A: Glick (Stanford) Two years ago the course started as a lecture series, with a different speaker each week presenting on their area of expertise.  We updated the second iteration (last year) to have a more coherent through-line and progression of topics, with added small group discussion. And this year we tried to improve that further, so we spent the first third laying the foundational principles, the second third hearing from serious experts in the field (Brian Anderson, Jennifer Mitchell, Robin Carhart-Harris), and the final third weaving everything together.  The best session is always the last one when students give 5-minute presentations to the class on any topics or psychedelics subgenres they found interesting.  This year they taught us about psychedelics in China, the Eleusinian mysteries, research in psychotic disorders, and a bunch more.

A: Pace (Ohio State) This is a lecture-based course accompanied by reading articles and watching videos that conclude with 30-minute discussions each class. Since it is a course goal is to get students to have better, evidence-based conversations around psychedelics, students write weekly reading reflections showing that they are considering the material and reflecting on how they feel, and how these topics may connect to their life. Students also do presentations which are evaluated in part by peer review. From day one I am walking students through difficult, yet respectful conversations; you can’t understand psychedelics without touching on topics like consciousness, perception, religious experiences, and criminalization.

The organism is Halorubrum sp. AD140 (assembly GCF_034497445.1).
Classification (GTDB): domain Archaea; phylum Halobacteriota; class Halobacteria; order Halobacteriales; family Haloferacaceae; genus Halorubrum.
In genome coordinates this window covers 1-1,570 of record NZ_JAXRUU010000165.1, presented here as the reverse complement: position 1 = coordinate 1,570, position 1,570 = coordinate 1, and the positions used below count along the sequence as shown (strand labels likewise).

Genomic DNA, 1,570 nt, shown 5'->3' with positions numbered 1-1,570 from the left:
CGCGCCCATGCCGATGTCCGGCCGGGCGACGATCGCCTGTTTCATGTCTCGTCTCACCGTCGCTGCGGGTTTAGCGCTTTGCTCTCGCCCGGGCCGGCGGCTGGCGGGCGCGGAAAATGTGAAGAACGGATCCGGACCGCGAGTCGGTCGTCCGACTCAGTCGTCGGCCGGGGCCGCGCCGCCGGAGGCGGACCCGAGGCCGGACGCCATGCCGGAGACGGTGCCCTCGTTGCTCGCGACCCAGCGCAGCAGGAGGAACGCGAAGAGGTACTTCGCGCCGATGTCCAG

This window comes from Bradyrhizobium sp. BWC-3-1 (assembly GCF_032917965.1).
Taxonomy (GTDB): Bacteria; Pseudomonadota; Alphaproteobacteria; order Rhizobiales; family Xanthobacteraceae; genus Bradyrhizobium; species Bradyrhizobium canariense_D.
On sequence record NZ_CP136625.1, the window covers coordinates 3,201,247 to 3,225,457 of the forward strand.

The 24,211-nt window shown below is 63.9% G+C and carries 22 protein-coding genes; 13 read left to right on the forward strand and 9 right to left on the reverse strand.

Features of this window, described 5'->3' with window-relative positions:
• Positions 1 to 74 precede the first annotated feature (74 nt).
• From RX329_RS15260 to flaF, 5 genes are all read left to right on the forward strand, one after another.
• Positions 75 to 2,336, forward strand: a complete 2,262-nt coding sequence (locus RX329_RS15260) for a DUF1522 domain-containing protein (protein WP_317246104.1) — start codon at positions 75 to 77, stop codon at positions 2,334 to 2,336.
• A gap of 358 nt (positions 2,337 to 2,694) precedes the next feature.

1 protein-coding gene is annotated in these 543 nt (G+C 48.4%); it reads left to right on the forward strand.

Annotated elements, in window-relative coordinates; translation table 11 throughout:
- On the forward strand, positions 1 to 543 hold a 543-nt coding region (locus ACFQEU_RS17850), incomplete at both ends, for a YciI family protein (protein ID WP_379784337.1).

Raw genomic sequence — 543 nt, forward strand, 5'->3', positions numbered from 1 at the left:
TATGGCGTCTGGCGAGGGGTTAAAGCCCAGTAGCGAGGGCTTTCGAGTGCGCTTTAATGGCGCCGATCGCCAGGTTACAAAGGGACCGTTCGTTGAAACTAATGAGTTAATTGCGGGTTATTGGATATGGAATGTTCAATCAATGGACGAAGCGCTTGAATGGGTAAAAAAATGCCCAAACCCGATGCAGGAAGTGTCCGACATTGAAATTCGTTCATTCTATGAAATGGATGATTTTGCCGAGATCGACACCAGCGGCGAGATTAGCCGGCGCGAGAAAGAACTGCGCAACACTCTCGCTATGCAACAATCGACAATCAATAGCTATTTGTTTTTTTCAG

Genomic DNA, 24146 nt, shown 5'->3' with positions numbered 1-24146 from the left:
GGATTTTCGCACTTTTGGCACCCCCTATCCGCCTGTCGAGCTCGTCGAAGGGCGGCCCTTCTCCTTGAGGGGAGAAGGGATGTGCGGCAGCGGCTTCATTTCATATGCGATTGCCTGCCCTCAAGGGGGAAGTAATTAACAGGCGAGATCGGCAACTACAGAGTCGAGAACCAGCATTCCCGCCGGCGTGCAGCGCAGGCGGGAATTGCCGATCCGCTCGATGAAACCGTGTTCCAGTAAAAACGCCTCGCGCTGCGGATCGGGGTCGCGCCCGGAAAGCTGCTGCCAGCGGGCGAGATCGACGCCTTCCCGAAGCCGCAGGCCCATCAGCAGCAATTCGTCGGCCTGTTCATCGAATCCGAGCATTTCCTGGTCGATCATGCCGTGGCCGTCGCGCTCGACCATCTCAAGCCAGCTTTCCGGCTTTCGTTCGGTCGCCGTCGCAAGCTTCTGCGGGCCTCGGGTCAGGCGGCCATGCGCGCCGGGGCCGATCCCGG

Q: What do you believe is the ROLE of university courses in the psychedelic renaissance? 

A: Kuypers (Maastricht) It is incredibly important to have these available. I get requests from therapists and psychiatrists who did not get these types of courses in the curriculum of their educational training. Some of them also tell me of the cost for psychedelic-assisted therapy training from private institutions that can cost upwards of 20,000-25,000 Euros, which is crazy. Instead, this type of education should be embedded within all levels of university education from bachelor’s, graduate, and medical education. We definitely need psychedelic-assisted training for therapists in the universities (instead of the private organizations). 

A: Glick (Stanford) Similarly to how Johns Hopkins, NYU, and UCLA have stewarded the research through this kind of rigorous academic environment, there is this similar way that universities may offer a credible education, with a kind of peer review process, with a set of checks and balances where you can’t just teach anything. Secondly, doctors should know about this. For medical students and psychiatry residents to be competent about medicines their patients are in some cases already using and that may soon become legal, this should be part of the curriculum.